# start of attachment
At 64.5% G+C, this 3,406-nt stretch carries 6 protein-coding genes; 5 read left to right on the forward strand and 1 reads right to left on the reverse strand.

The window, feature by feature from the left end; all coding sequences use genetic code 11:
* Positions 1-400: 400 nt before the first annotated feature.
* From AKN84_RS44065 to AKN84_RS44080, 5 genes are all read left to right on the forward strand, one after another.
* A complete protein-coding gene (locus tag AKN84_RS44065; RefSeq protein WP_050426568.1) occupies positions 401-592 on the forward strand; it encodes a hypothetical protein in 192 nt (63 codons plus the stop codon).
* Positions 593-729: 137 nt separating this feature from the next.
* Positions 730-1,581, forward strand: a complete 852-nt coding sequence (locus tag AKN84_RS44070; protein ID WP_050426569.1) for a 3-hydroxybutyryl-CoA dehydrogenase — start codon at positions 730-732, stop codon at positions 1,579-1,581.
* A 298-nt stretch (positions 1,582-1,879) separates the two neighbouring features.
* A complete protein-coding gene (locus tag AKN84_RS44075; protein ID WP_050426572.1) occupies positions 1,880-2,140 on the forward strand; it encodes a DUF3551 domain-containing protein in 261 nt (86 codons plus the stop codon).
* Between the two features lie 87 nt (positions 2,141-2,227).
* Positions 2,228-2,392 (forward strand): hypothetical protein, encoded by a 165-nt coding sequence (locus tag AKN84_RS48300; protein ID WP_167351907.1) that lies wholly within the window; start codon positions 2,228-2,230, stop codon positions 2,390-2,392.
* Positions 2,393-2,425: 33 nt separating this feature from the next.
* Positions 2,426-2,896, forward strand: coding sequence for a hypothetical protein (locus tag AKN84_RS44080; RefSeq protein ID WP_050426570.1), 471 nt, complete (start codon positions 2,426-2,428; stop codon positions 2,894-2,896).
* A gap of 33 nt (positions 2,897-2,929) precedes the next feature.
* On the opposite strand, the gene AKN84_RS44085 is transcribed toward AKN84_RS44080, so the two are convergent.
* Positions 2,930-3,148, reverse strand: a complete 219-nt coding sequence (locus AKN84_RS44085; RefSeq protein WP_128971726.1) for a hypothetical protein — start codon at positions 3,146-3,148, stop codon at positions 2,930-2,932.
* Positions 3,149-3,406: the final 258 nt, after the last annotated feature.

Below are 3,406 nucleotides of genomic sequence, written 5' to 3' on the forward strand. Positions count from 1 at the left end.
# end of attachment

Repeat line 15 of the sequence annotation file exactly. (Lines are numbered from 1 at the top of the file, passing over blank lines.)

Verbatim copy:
* On the opposite strand, the gene AKN84_RS44085 is transcribed toward AKN84_RS44080, so the two are convergent.